Remembering Columbia a decade after its demise
Bosses don't call on Saturday morning unless something is really, really wrong.
And it truly was on February 1, 2003.
My WKTI program director, Bob Walker, was on the other end of the line. His message cut through my sleepy haze: NASA lost the space shuttle Columbia on re-entry, and things didn't look good.
Soon came the video of bright, burning objects plummeting in the Texas sky, punctuating the doomed shuttle's fate bit by firery bit. Seven astronauts would die, including Racine's Laurel Clark. As sad as the Columbia tragedy was, it packed a local tie. Much had been made beforehand about Clark's role on the mission. The disaster now bore a Wisconsin connection.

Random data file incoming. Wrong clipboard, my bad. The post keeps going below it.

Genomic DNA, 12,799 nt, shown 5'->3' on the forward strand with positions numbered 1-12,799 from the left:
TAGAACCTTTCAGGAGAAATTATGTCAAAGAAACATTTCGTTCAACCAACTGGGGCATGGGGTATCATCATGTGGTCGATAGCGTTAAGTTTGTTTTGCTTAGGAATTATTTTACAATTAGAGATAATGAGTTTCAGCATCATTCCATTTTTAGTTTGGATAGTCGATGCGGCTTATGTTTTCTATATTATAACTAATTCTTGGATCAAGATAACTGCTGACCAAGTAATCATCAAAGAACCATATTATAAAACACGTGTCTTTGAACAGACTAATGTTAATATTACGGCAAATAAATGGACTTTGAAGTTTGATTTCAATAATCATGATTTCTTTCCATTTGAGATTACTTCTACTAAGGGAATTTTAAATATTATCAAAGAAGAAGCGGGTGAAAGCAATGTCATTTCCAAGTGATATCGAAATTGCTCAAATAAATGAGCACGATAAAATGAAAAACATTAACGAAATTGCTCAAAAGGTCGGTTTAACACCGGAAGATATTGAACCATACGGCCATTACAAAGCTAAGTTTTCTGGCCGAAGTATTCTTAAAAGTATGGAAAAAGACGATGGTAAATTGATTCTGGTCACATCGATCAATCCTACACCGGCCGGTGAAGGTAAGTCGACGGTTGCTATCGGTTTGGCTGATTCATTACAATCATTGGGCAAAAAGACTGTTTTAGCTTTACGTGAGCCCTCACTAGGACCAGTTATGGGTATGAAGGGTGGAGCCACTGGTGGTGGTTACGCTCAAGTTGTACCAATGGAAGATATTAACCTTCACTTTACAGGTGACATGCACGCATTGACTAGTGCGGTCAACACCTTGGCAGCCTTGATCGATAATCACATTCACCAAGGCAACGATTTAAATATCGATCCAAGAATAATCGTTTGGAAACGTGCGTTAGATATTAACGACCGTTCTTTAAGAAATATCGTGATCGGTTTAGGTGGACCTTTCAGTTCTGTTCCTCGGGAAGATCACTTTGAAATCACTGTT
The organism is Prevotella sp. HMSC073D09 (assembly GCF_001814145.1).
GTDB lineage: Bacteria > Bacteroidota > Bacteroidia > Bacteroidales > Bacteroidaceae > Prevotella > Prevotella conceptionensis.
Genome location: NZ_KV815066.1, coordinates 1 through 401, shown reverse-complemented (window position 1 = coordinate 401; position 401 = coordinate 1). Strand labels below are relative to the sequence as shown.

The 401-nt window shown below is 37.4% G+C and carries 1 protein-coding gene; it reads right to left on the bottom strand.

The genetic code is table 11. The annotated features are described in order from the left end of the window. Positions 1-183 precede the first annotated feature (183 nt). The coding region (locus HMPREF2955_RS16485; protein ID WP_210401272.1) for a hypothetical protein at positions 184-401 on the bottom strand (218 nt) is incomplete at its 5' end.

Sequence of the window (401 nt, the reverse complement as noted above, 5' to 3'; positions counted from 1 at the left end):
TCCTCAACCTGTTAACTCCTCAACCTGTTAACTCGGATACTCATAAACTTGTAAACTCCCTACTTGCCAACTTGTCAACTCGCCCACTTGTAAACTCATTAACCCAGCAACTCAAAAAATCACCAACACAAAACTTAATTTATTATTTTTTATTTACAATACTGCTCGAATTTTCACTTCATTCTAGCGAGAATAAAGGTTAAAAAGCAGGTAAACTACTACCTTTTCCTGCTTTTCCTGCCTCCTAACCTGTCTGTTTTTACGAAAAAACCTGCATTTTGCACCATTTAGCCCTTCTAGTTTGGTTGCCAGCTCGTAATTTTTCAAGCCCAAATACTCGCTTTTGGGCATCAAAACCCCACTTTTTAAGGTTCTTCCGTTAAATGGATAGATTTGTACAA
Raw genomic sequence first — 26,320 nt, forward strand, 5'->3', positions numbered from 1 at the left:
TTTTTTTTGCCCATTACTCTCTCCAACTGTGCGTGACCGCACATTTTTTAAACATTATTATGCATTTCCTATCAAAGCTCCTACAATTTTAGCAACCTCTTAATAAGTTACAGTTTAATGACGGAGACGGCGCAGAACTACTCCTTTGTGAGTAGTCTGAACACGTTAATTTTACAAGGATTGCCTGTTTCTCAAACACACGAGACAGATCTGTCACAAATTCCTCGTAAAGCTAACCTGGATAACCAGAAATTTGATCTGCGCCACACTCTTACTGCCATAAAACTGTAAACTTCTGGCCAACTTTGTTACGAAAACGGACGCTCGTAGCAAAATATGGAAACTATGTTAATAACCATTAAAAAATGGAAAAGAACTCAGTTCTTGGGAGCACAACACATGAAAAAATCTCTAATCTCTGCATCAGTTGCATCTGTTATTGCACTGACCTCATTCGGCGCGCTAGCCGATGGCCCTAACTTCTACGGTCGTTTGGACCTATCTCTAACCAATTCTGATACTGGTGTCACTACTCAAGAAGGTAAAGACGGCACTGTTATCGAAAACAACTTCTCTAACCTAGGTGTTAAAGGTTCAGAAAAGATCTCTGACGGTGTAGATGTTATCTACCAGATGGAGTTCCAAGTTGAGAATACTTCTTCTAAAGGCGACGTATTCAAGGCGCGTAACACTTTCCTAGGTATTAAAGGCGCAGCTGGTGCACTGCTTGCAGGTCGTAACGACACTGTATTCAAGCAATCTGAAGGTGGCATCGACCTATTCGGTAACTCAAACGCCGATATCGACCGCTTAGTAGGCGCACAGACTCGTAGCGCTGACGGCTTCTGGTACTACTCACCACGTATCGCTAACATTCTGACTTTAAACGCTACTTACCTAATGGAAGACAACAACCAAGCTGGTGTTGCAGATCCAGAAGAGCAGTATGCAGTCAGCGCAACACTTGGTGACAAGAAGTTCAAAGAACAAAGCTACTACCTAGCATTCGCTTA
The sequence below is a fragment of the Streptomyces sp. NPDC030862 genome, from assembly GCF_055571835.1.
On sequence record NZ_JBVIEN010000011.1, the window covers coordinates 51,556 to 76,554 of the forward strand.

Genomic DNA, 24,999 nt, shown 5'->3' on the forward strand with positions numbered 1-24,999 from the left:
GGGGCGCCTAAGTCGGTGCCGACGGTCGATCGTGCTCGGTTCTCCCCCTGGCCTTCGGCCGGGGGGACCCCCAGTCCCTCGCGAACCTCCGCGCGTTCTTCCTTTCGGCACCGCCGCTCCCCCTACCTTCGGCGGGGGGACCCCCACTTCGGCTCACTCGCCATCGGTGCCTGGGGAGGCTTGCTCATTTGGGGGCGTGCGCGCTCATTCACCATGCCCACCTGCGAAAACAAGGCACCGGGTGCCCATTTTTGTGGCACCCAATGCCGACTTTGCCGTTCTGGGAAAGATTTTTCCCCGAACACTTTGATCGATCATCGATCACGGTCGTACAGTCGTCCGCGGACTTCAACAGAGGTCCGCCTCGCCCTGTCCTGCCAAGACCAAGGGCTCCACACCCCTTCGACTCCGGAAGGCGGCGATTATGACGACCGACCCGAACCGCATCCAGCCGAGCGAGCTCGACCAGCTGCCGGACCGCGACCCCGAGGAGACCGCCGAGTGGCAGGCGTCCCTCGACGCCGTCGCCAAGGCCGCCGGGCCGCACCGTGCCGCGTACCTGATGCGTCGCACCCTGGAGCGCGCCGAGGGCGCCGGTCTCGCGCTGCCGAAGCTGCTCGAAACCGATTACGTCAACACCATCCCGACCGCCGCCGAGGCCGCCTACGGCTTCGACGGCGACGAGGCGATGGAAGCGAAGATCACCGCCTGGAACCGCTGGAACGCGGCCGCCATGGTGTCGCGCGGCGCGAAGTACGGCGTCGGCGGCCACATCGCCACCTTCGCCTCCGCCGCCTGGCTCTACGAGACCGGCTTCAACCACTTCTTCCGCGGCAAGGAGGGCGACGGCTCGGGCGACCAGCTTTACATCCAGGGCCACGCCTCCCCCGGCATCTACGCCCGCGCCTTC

Much happened in the decade since. We'd get the answer as to what went wrong. NASA's culture would change, missions would resume before the shuttle program came to an end. Some wonder if we should return to space. Almost everyone worries about the cost.
Clark's husband was part of the Columbia investigation and has moved on, as best as could be expected. He and his son are subjects of an AP article detailing how those left behind are dealing with the tragedy a decade later.